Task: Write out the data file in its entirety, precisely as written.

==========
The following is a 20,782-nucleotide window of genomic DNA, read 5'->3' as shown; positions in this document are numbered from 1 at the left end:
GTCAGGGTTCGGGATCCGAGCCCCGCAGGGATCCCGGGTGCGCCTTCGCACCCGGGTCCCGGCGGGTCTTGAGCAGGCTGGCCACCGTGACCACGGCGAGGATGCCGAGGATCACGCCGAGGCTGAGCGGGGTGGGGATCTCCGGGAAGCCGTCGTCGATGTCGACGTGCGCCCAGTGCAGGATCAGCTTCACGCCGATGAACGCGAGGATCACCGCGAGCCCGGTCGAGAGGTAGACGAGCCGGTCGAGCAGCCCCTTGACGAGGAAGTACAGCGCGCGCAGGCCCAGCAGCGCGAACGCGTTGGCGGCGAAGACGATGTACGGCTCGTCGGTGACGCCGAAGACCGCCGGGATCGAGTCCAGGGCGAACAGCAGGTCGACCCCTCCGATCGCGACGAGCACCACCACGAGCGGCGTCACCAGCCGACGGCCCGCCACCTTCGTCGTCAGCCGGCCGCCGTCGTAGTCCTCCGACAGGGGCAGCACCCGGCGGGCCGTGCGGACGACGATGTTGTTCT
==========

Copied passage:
The following is a 20,782-nucleotide window of genomic DNA, read 5'->3' as shown; positions in this document are numbered from 1 at the left end:
GTCAGGGTTCGGGATCCGAGCCCCGCAGGGATCCCGGGTGCGCCTTCGCACCCGGGTCCCGGCGGGTCTTGAGCAGGCTGGCCACCGTGACCACGGCGAGGATGCCGAGGATCACGCCGAGGCTGAGCGGGGTGGGGATCTCCGGGAAGCCGTCGTCGATGTCGACGTGCGCCCAGTGCAGGATCAGCTTCACGCCGATGAACGCGAGGATCACCGCGAGCCCGGTCGAGAGGTAGACGAGCCGGTCGAGCAGCCCCTTGACGAGGAAGTACAGCGCGCGCAGGCCCAGCAGCGCGAACGCGTTGGCGGCGAAGACGATGTACGGCTCGTCGGTGACGCCGAAGACCGCCGGGATCGAGTCCAGGGCGAACAGCAGGTCGACCCCTCCGATCGCGACGAGCACCACCACGAGCGGCGTCACCAGCCGACGGCCCGCCACCTTCGTCGTCAGCCGGCCGCCGTCGTAGTCCTCCGACAGGGGCAGCACCCGGCGGGCCGTGCGGACGACGATGTTGTTCT